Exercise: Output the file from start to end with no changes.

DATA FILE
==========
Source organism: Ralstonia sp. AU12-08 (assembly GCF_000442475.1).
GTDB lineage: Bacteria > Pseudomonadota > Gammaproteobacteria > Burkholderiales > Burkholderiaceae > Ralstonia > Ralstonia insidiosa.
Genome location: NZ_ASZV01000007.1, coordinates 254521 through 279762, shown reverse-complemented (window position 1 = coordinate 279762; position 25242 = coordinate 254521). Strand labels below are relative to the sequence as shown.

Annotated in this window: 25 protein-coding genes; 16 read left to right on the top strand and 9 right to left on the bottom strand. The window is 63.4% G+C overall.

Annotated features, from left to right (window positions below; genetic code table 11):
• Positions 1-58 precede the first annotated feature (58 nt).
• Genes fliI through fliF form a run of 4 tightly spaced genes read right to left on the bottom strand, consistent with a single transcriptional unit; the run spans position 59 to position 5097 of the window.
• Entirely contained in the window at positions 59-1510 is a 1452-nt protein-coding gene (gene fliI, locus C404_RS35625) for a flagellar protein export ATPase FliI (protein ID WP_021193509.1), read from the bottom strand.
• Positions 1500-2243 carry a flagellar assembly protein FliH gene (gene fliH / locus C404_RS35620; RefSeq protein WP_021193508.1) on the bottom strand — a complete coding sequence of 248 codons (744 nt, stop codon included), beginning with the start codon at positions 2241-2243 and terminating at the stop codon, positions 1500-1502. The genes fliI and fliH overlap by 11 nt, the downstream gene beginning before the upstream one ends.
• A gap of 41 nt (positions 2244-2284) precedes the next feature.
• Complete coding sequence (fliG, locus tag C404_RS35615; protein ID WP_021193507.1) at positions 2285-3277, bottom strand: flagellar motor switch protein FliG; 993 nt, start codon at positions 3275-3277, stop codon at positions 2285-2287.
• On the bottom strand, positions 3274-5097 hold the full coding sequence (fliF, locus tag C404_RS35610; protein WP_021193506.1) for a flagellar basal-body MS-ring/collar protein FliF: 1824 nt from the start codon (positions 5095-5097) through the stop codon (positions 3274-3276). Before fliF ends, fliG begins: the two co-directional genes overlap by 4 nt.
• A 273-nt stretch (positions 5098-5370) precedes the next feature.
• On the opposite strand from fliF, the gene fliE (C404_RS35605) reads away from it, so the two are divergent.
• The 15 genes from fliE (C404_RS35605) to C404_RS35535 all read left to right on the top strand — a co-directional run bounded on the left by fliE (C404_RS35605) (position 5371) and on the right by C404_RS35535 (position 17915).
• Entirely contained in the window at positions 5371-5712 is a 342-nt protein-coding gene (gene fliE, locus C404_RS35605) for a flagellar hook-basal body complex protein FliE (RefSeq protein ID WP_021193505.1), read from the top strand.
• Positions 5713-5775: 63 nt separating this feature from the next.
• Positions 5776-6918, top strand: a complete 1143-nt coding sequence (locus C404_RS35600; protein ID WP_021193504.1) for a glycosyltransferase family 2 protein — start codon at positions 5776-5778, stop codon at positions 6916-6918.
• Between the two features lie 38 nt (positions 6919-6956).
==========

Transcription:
Source organism: Ralstonia sp. AU12-08 (assembly GCF_000442475.1).
GTDB lineage: Bacteria > Pseudomonadota > Gammaproteobacteria > Burkholderiales > Burkholderiaceae > Ralstonia > Ralstonia insidiosa.
Genome location: NZ_ASZV01000007.1, coordinates 254521 through 279762, shown reverse-complemented (window position 1 = coordinate 279762; position 25242 = coordinate 254521). Strand labels below are relative to the sequence as shown.

Annotated in this window: 25 protein-coding genes; 16 read left to right on the top strand and 9 right to left on the bottom strand. The window is 63.4% G+C overall.

Annotated features, from left to right (window positions below; genetic code table 11):
• Positions 1-58 precede the first annotated feature (58 nt).
• Genes fliI through fliF form a run of 4 tightly spaced genes read right to left on the bottom strand, consistent with a single transcriptional unit; the run spans position 59 to position 5097 of the window.
• Entirely contained in the window at positions 59-1510 is a 1452-nt protein-coding gene (gene fliI, locus C404_RS35625) for a flagellar protein export ATPase FliI (protein ID WP_021193509.1), read from the bottom strand.
• Positions 1500-2243 carry a flagellar assembly protein FliH gene (gene fliH / locus C404_RS35620; RefSeq protein WP_021193508.1) on the bottom strand — a complete coding sequence of 248 codons (744 nt, stop codon included), beginning with the start codon at positions 2241-2243 and terminating at the stop codon, positions 1500-1502. The genes fliI and fliH overlap by 11 nt, the downstream gene beginning before the upstream one ends.
• A gap of 41 nt (positions 2244-2284) precedes the next feature.
• Complete coding sequence (fliG, locus tag C404_RS35615; protein ID WP_021193507.1) at positions 2285-3277, bottom strand: flagellar motor switch protein FliG; 993 nt, start codon at positions 3275-3277, stop codon at positions 2285-2287.
• On the bottom strand, positions 3274-5097 hold the full coding sequence (fliF, locus tag C404_RS35610; protein WP_021193506.1) for a flagellar basal-body MS-ring/collar protein FliF: 1824 nt from the start codon (positions 5095-5097) through the stop codon (positions 3274-3276). Before fliF ends, fliG begins: the two co-directional genes overlap by 4 nt.
• A 273-nt stretch (positions 5098-5370) precedes the next feature.
• On the opposite strand from fliF, the gene fliE (C404_RS35605) reads away from it, so the two are divergent.
• The 15 genes from fliE (C404_RS35605) to C404_RS35535 all read left to right on the top strand — a co-directional run bounded on the left by fliE (C404_RS35605) (position 5371) and on the right by C404_RS35535 (position 17915).
• Entirely contained in the window at positions 5371-5712 is a 342-nt protein-coding gene (gene fliE, locus C404_RS35605) for a flagellar hook-basal body complex protein FliE (RefSeq protein ID WP_021193505.1), read from the top strand.
• Positions 5713-5775: 63 nt separating this feature from the next.
• Positions 5776-6918, top strand: a complete 1143-nt coding sequence (locus C404_RS35600; protein ID WP_021193504.1) for a glycosyltransferase family 2 protein — start codon at positions 5776-5778, stop codon at positions 6916-6918.
• Between the two features lie 38 nt (positions 6919-6956).